As a design guru, the software developer delves into logistics service providers' requirements like no other. He is passionate about exchanging information securely and efficiently and thus speeding up the physical logistics process.
Logistics for e-commerce: using IT effectively
Online business is booming, and so is logistics for e-commerce. This means service providers have to integrate their processes as deeply as possible into their customers' websites in order to remain the first-choice provider. After all, customers buy whatever is easy.
Shopping anytime and anywhere is becoming more and more a habit among Germans. E-commerce sales increase from one quarter to the next, bucking the trend of declining retail sales during the pandemic. Logistics service providers who want to capitalise on this growth have to closely tailor their offerings to their customers' products and services. To do that, they have to:
- Link the warehouse management system (WMS) to the online shop.
- Automatically generate transport orders in the checkout process.
- Provide the shop infrastructure themselves.
- Integrate their own processes into the sales process.
Logistics for e-commerce has many facets. Online retailers are most impressed by providers who support true multichannel logistics with complete IT integration. That is because online shoppers want one thing above all else: to wrap up their purchase as easily as possible.
Logistics for e-commerce helps to sell
Logistics is playing an increasingly important role in online customers' purchase decisions. It is often more important for the delivery to meet their expectations than to arrive by the fastest possible means. Buyers want to find their preferred option among many different transport options. To make this possible, the logistics service provider can integrate its operational systems directly into the store system using plug-ins.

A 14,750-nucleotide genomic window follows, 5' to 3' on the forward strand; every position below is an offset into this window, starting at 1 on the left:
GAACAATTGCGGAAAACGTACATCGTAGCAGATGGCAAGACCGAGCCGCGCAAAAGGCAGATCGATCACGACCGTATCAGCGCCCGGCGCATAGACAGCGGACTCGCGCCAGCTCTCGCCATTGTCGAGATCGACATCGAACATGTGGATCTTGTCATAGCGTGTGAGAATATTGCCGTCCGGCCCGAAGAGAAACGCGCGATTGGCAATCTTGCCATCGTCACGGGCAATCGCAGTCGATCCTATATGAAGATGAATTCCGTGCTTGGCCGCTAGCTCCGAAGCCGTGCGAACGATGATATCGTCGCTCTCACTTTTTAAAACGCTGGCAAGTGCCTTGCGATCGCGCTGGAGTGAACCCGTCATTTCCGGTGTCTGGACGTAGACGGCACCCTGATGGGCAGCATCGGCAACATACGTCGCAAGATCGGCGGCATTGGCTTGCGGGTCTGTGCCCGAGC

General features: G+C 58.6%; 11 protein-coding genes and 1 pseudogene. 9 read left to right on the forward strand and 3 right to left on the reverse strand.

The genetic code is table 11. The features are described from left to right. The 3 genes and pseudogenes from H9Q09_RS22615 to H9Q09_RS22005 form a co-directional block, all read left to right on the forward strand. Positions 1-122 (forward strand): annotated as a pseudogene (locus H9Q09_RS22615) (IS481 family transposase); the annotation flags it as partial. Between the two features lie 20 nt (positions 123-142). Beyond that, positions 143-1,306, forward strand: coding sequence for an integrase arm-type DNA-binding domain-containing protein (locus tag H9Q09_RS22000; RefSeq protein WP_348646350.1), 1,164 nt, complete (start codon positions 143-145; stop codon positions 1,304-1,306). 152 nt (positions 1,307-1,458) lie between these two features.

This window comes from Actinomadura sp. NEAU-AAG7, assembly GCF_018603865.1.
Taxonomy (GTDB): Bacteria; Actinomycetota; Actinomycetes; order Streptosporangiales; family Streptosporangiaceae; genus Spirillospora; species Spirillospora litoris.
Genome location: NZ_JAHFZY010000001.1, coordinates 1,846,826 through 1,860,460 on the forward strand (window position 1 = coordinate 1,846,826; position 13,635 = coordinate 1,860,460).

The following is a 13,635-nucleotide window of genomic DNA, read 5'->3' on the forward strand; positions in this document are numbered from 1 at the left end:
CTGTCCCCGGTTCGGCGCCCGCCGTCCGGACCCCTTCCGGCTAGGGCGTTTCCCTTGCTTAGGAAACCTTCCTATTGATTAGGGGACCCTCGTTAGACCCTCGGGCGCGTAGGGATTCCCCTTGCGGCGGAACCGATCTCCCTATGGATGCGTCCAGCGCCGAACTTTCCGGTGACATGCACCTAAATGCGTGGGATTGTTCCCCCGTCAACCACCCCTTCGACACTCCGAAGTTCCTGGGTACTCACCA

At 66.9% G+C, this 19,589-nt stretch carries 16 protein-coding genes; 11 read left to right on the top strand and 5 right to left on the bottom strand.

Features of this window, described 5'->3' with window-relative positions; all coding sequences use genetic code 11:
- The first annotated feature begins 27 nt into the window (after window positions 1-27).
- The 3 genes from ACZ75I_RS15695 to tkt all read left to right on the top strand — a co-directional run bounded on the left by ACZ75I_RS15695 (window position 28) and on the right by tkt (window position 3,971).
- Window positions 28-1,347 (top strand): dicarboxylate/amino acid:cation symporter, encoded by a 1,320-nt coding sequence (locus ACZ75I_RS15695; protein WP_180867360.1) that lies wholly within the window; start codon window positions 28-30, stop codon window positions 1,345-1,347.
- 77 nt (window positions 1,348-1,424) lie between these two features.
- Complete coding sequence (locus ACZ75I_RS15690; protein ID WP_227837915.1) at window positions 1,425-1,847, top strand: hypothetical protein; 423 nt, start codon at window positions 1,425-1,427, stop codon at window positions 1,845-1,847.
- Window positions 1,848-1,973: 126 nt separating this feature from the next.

Support in the backend
For online retailers' processes to be efficient, shipment processing has to be stringent, transport prices have to be calculated directly, and labels have to be printed automatically. This works like clockwork for courier, express, and parcel services, but still has a long way to go in freight forwarding networks. Granted, some alliances have developed sophisticated two-man delivery processes. However, automatic processes are far from established. The problem lies in insufficient integration, from price calculations to support for downstream operations. Luckily, this dilemma could be easily solved with application programming interfaces (APIs).
Logistics expert plus fulfilment equals store provider
A logistics provider who can overcome the limitations of physical goods movements has the potential to become online retailers' dream partner. This is because, as data suppliers, asset managers and store operators, service providers are increasingly taking on roles in which they add even more value. It starts with inventory management, which uses artificial intelligence (AI) to anticipate returns and include these items as being available for sale. It continues with the parallel maintenance of the digital inventory, i.e. the item descriptions that are displayed depending on availability. And it goes as far as operating the entire online store, which leaves strategic purchasing as just about the only thing the online retailer has to do. A logistics provider that identifies entirely with its customers' business will fast become an indispensable store provider that enables business across all channels: the multichannel strategy.
Symbiotic relationships in e-commerce
Sales and shipping are increasingly becoming two sides of the same coin in e-commerce. After all, flexible and efficient logistics is an increasingly important part of the value proposition and buying experience. This gives logistics service providers an opportunity to connect directly with their customers. If this is done properly, close integration will end up having three winners: merchants, logistics providers – and customers.
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